Neil Pakenham Walsh is the Coordinator of Healthcare Information For All (HIFA) and is the current Chair of the Dgroups Foundation. In a recent webinar organized in partnership between FAO-Dgroups, Neil presented the work that HIFA does and why Dgroups is a cornerstone of its success.

Download the case study (pdf)

Watch the video presentation below:

(see also the slides used in the webinar)

Healthcare Information For All (HIFA) is a global community of purpose – a virtual community of practice where everyone is working together towards a common goal. Dgroups uniquely has the functionality and the enabling environment to make this possible.

The issue the HIFA campaigns are trying to solve is that people are dying for lack of knowledge: children are dying because they are not given simple life-saving interventions like antibiotics for pneumonia or sugar and salt solution for acute diarrhoea. Most of these deaths are in Sub-Saharan Africa and Asia and there are also countless premature deaths in adults which relates again to failure to provide life-saving treatments. Tragically these treatments are often locally available, but they are simply not provided due to lack of access to basic healthcare knowledge and information. HIFA is aiming towards a future where every person will have access to the healthcare information they need to protect their own health and the health of others.

When HIFA was launched in 2006, it received a letter of support from the World Health Organization saying that “Healthcare Information For All is an ambitious goal but it can be achieved if all stakeholders work together.” According to HIFA Coordinator Neil Pakenham-Walsh, Dgroups is the best approach that he knows of to bring stakeholders together around a complex development or health challenge.

How does HIFA use Dgroups?

HIFA has been using Dgroups successfully for more than 10 years now. It uses an approach to moderation called Reader-Focused Moderation. This technique focuses on meeting the needs of readers of messages, so every message that goes out on HIFA should be relevant and understandable; if there are any queries, the moderator deals with the author before the message is posted. Every message also includes the author’s profile underneath it, so readers always know where the author is coming from.

In terms of approach, HIFA members firstly worked to agree and define the goals of the community. This is paramount in a community of purpose: there needs to be a consensus about the purpose of the community. In a second phase, HIFA members explored the many aspects of how to improve availability and use of healthcare information and indeed many other related aspects of improving quality of care, achieving the Sustainable Development Goal 3, and achieving universal health coverage. To do this, efforts were put into building a critical mass so that HIFA could advocate for better financial and political support for health information provision and use.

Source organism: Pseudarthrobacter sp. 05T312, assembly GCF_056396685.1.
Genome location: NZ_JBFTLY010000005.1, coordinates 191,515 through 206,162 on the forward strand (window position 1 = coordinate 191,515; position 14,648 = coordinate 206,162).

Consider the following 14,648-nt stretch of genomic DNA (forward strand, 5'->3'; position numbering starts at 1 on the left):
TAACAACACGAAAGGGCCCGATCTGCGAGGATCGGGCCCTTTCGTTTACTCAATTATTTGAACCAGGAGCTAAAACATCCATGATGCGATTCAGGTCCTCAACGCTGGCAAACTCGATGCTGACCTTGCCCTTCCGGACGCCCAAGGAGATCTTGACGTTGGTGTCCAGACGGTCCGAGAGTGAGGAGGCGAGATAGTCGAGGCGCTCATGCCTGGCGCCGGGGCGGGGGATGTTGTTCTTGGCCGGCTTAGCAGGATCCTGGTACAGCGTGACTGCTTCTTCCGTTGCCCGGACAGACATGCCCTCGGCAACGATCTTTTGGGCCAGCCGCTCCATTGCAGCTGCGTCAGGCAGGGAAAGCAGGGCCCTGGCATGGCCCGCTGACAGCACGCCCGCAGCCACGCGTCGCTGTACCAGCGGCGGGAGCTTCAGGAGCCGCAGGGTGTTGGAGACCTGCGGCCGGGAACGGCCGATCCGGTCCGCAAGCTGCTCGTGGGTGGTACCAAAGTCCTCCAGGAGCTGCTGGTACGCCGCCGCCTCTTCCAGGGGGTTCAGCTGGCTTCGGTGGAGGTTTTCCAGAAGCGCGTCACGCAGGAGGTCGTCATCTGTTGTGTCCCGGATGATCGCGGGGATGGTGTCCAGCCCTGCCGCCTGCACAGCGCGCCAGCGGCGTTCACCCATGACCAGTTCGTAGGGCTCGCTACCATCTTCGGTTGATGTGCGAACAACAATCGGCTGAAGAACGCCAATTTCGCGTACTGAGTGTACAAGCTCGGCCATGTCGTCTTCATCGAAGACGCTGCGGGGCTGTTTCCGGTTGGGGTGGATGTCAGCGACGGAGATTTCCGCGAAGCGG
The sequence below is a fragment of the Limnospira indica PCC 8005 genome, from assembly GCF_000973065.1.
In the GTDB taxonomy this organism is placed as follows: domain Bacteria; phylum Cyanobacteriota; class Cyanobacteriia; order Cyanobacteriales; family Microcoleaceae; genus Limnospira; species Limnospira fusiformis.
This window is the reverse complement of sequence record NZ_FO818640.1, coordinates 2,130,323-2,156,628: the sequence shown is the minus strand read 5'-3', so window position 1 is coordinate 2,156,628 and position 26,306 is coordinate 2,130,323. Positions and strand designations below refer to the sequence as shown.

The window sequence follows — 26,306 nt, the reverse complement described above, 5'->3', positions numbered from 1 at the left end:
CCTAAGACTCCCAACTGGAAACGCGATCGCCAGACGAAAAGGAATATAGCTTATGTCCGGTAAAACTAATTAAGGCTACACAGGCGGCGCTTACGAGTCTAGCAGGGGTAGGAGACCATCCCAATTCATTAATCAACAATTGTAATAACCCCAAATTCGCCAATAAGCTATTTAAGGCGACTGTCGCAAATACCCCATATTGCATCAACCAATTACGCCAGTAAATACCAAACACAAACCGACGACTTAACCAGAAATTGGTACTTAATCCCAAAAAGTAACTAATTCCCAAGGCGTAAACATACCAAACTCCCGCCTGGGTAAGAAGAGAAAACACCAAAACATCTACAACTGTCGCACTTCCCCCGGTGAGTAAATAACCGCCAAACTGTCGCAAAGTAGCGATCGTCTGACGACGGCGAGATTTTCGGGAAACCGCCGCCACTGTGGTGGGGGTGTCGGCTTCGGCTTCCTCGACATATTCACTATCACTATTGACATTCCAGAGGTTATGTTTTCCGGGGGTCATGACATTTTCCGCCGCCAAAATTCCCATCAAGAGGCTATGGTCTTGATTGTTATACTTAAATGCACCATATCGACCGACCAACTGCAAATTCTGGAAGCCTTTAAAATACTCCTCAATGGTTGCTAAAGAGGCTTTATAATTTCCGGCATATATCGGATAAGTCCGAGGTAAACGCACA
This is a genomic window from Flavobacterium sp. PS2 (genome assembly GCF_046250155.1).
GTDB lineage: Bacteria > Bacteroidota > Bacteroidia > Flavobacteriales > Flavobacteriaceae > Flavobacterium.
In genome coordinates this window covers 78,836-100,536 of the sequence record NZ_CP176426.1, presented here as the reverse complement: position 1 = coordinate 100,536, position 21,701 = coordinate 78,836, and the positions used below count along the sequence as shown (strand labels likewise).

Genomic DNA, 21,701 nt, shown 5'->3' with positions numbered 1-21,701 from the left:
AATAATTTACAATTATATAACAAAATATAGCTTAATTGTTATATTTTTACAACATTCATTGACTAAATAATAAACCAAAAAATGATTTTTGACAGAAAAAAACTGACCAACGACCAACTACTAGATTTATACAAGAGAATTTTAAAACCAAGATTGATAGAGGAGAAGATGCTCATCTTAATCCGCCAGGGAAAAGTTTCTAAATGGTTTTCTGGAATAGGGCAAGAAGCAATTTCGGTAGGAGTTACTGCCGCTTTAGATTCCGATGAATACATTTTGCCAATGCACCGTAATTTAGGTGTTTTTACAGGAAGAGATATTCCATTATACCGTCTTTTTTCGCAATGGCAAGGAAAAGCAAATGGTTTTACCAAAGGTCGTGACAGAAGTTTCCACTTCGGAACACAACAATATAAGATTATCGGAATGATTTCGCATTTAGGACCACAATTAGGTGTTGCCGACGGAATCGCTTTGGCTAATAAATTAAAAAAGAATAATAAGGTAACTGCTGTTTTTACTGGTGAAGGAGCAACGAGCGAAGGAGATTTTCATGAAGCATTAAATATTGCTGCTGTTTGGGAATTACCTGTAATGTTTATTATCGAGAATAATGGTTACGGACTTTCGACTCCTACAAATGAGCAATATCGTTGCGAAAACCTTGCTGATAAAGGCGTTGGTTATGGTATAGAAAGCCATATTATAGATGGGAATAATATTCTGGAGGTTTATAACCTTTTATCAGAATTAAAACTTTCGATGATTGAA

HIFA has just topped more than 18,000 members, getting about six or seven new members joining every day. The community has been expanding rapidly and without any slow up in the growth at the moment. Besides the main HIFA group, there are currently four other HIFA-related groups: CHIFA, also in English and focusing on child health and rights; HIFA-Portuguese and HIFA-French as language-specific groups; and HIFA-Zambia as country level group. HIFA-Spanish is also about to be launched.

More than 300 health and development organizations have officially declared their support for the HIFA vision and about 40 different organizations are funding the initiative. This allows HIFA to run 12 projects including, for example looking at the information needs of community health workers, the information needs of citizens, the information needs of policymakers, and then health specific projects such as family planning with support from K4Health of the Johns Hopkins University. HIFA main strategic partner is the World Health Organization (WHO) and there are four staff of WHO on HIFA steering group. The main funding partner is the British Medical Association.

Why would HIFA recommend Dgroups to others?

Firstly, it simply works. The CommunityCloud, which is the software that Dgroups runs on, works better than any other tool for communities of practice.

Secondly, Dgroups is a partnership of United Nations agencies, bilateral agencies, and NGOs – all committed to International Development, human rights, and social justice. Dgroups’ three hundred thousand users are primarily driven by wanting to create a better world, in antithesis of the commercial models of the social media giants.

More importantly, with a budget of just £50k per annum, HIFA is demonstrating a significant impact. This had been confirmed by the findings of a major external evaluation carried out in 2011 which concluded that HIFA achieves an extraordinary level of activity on minimal resources from which many people around the world benefit.

None of this would have been possible without Dgroups.

Download the case study (pdf)